World Cup Selections Based on Experience

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Sometime last October, after the United States had defeated Jamaica and clinched its place in the 2002 World Cup, Bruce Arena got out a yellow legal pad and started doodling.

When he found out in December that the U.S. would be playing Portugal, South Korea and Poland in the first round of soccer’s quadrennial world championship, that doodling became a bit more serious.

And on Monday, 31/2 years after becoming coach of the American team and after playing 57 games and taking a close look at 93 players, Arena finally finished jotting down names and scratching lines through some of them.


At 10 a.m., he picked up the telephone and called DaMarcus Beasley in Chicago, telling the 19-year-old Fire midfielder that he made the cut, that he was part of the 23-man U.S. roster for Korea/Japan ’02.

Beasley was the only player Arena contacted Monday. For the most part, his weekend and that of his assistant coaches was spent delivering bad news, telling players that they would not be going to the World Cup.

That done, the team can now start preparing in earnest for the U.S. team’s opening game on June 5 against Portugal in Suwon, South Korea.

On paper, the 2002 U.S. team is considerably stronger than the one former coach Steve Sampson took to the France ’98 World Cup, where it was ousted in the first round after losing to Germany, Iran and Yugoslavia.

For one thing, it is older and more experienced, with an average age of 28.7 years. Eleven players are holdovers from Sampson’s 1998 team.

“I don’t think it’s bad having a team that’s almost 29 years old,” Arena said. “Hopefully, the experienced players are going to help us. That’s why there are so many veterans on this team.”


The goal of all 32 countries taking part in the May 31-June 30 tournament is to win it, but the U.S. is among the longest of longshots.

“If everyone aspires to win a World Cup, we have a long way to go,” Arena admitted, “but we have come a long way. If you compare this team to the 1990 team, there’s no comparison.

“If you compare this team to the 1994 and 1998 teams, I believe it’s a better team based on the quality from top to bottom, and the [amount of] experience.”

That said, Arena recognizes the gap that still exists between the U.S. and the legitimate World Cup contenders.

“It’s no secret that the reason France and Argentina are odds-on favorites to win the World Cup is that they have the best players,” he said.

“They have considerable talent. They’re leaving players home who could make our team.

“We need to just improve the depth in our program and the quality, and that’s going to take time.”


Arena split his choices almost evenly between players from Major League Soccer and those playing for European teams.

Although there are three of his former players from the University of Virginia among the 23--Jeff Agoos, Claudio Reyna and Tony Meola--sentiment was not a factor in their selection.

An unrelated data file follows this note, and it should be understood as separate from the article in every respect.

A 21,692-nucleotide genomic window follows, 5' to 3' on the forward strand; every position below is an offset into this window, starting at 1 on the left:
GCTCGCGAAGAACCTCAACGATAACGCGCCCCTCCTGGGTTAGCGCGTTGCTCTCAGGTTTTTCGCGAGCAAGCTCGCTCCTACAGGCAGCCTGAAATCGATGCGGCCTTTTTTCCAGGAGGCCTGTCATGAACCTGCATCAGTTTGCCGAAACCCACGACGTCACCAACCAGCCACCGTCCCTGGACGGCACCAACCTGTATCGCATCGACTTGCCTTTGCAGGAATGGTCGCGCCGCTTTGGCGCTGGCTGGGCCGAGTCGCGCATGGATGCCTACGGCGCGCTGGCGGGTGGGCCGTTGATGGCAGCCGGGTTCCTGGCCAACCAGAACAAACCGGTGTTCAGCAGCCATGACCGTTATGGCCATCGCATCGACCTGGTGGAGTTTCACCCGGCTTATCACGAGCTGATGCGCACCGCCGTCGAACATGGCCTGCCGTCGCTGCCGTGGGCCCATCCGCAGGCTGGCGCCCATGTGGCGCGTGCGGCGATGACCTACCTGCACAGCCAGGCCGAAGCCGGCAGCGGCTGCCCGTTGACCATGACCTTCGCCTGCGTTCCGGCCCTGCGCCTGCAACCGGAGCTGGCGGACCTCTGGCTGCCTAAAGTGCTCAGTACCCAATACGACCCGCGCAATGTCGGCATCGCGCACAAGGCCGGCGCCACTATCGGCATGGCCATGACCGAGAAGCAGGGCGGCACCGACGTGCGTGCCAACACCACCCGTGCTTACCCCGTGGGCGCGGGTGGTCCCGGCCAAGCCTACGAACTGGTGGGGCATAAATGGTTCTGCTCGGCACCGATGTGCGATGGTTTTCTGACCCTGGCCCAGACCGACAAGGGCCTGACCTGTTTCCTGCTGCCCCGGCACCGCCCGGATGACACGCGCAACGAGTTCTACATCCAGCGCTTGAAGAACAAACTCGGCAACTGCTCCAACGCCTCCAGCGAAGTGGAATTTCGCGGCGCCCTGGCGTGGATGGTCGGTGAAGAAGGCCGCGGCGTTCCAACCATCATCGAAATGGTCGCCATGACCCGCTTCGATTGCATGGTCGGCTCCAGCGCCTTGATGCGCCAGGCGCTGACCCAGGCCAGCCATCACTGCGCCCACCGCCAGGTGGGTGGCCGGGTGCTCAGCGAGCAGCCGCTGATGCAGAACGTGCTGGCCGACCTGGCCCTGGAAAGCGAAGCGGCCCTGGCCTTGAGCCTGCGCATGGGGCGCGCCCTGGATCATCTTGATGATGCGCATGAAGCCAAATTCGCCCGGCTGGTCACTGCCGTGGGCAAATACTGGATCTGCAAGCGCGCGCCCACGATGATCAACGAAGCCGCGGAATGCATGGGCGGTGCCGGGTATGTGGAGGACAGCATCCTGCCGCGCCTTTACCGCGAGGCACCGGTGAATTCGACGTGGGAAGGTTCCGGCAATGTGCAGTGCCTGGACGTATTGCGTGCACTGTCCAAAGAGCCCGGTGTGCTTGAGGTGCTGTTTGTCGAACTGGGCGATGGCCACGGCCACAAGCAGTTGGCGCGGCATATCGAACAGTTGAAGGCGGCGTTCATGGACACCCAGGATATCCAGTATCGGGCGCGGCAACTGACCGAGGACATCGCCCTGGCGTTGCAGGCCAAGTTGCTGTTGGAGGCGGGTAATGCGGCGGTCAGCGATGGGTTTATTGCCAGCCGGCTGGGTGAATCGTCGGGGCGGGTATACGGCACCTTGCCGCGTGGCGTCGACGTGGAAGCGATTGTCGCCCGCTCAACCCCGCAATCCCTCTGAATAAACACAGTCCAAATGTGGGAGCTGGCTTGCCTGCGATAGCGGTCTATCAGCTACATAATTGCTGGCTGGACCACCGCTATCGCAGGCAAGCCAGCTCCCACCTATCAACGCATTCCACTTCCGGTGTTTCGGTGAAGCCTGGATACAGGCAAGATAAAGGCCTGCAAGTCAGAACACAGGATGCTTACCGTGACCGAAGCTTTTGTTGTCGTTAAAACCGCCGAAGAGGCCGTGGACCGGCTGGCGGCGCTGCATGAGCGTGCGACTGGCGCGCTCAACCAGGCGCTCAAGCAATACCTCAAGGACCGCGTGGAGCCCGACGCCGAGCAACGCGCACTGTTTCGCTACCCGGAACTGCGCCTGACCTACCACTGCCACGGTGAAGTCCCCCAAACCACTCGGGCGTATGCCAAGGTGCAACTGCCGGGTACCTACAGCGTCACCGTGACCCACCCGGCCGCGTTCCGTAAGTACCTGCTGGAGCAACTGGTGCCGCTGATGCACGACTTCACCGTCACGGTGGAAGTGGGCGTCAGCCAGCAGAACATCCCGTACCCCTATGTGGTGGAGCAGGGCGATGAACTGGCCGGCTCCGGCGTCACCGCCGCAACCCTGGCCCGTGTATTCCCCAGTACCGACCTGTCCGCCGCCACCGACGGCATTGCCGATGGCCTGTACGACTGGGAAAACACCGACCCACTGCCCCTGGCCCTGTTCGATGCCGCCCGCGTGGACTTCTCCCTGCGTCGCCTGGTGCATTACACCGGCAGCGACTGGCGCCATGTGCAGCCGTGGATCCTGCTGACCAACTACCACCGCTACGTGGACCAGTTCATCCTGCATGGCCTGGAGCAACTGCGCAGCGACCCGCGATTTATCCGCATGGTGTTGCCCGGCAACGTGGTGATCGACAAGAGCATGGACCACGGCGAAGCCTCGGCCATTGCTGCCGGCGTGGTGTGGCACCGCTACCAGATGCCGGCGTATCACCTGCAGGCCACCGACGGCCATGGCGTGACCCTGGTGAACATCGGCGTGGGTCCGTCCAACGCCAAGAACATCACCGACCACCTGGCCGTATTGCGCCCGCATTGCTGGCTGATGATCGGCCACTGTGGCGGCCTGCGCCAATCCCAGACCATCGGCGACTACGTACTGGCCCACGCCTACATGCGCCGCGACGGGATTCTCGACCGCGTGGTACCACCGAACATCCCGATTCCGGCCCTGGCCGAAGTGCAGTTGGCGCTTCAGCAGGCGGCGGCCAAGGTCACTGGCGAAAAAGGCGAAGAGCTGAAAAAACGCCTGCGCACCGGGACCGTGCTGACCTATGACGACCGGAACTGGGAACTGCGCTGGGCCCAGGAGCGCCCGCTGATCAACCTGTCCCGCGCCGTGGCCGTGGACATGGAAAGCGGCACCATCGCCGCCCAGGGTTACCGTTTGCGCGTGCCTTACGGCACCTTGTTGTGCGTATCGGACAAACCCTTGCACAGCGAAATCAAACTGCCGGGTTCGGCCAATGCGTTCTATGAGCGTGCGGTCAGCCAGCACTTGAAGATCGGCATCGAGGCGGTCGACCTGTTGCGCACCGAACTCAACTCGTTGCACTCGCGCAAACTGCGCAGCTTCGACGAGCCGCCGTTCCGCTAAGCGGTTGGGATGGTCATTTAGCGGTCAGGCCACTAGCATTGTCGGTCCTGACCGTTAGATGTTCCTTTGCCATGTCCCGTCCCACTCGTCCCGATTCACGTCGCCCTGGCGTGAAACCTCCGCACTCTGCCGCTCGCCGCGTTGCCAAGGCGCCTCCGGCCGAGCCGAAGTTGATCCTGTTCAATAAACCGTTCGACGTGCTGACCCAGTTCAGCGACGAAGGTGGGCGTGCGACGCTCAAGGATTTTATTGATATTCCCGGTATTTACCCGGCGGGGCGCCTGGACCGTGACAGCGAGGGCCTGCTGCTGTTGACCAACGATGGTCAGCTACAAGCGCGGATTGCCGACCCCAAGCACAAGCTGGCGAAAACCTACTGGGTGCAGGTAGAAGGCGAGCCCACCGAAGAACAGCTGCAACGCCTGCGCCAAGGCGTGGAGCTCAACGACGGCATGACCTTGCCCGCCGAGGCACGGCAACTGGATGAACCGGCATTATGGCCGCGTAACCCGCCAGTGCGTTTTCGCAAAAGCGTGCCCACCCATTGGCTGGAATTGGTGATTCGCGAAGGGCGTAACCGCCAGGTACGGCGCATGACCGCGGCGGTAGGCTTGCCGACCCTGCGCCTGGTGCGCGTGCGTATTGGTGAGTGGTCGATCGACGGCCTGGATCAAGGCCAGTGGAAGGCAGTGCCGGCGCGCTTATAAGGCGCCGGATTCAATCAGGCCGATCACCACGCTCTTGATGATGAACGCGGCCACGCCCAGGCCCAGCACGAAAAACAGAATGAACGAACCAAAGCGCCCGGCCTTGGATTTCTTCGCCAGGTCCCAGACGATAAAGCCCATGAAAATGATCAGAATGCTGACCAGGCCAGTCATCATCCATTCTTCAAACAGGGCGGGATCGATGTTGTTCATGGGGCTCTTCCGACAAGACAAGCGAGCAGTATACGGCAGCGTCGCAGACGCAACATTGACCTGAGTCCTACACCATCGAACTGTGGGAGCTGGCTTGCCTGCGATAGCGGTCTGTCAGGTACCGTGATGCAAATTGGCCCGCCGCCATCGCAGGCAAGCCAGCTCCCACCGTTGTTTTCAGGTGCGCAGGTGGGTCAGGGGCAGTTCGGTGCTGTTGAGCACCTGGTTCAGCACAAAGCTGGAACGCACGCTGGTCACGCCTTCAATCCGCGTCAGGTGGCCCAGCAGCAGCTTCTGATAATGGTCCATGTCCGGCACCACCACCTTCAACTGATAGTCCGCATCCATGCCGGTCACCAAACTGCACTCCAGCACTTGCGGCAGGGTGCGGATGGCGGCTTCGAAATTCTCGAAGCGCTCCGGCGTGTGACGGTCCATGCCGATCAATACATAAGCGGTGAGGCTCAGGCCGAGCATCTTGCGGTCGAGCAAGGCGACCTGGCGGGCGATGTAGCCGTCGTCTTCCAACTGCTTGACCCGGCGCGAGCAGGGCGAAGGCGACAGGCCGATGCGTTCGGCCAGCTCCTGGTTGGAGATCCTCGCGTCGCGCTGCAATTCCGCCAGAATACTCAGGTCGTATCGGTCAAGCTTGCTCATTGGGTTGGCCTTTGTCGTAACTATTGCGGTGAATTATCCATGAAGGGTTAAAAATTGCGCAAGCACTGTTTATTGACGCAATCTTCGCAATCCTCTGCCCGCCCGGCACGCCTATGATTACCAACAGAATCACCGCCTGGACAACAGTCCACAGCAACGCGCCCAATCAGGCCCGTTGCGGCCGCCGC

“I selected this roster based on one simple thought: which 23 players could help us be successful,” Arena said. “We don’t look at anything else besides that fact.”

Cobi Jones was the only Galaxy player chosen and became one of seven players to make three World Cup rosters, along with goalkeepers Meola, Brad Friedel and Kasey Keller, midfielders Reyna and Earnie Stewart and forward Joe-Max Moore.

The players will gather in Cary, N.C., on May 1 for 10 days before moving north for three final warmup games: against Uruguay at Washington, on May 12; against Jamaica at East Rutherford, N.J., on May 16; and against the Netherlands at Foxboro, Mass., on May 19.

The team leaves for South Korea on May 23. How far it will go once it gets there remains a question, but Arena is optimistic.


“I’ve never been a guy that sets a whole lot of goals out there,” he said. “But our players aren’t stupid, they want to advance. That’s part of the challenge in a World Cup.

“Our focus over the next six weeks is going to be Portugal, and after Portugal, South Korea, and then Poland.

“If we take it one game at a time, we get a few breaks, we play well, we take advantage of the opportunities, perhaps we’re going to put ourselves in position to be in the round of 16.”



U.S. World Cup Roster

*--* Player Age Club Minutes* GOALKEEPERS Brad Friedel 30 Blackburn Rovers 90 (England) Kasey Keller 32 Tottenham Hotspur 180** (England) Tony Meola 33 Kansas City Wizards 630 DEFENDERS Jeff Agoos 33 San Jose None ** Earthquakes Gregg Berhalter 29 Crystal Palace None (England) Frankie Hejduk 27 Bayer Leverkusen 199 (Germany) Carlos Llamosa 32 New England None Revolution Pablo Mastroeni 25 Colorado Rapids None Eddie Pope 28 D.C. United 180 ** Tony Sanneh 30 FC Nurnberg None ** (Germany) David Regis 33 FC Metz (France) 270 ** MIDFIELDERS Chris Armas 29 Chicago Fire None ** DaMarcus Beasley 19 Chicago Fire None Landon Donovan 20 San Jose None Earthquakes Cobi Jones 31 Galaxy 421 Eddie Lewis 27 Fulham (England) None John O’Brien 24 Ajax Amsterdam None ** (Netherlands) Claudio Reyna 28 Sunderland 270 ** (England) Earnie Stewart 33 NAC Breda 540 ** (Netherlands) FORWARDS Clint Mathis 25 New York/New None ** Jersey MetroStars Brian McBride 29 Columbus Crew 180 ** Joe-Max Moore 31 Everton (England) 148 Josh Wolff 25 Chicago Fire None *--World Cup experience; **--Probable starters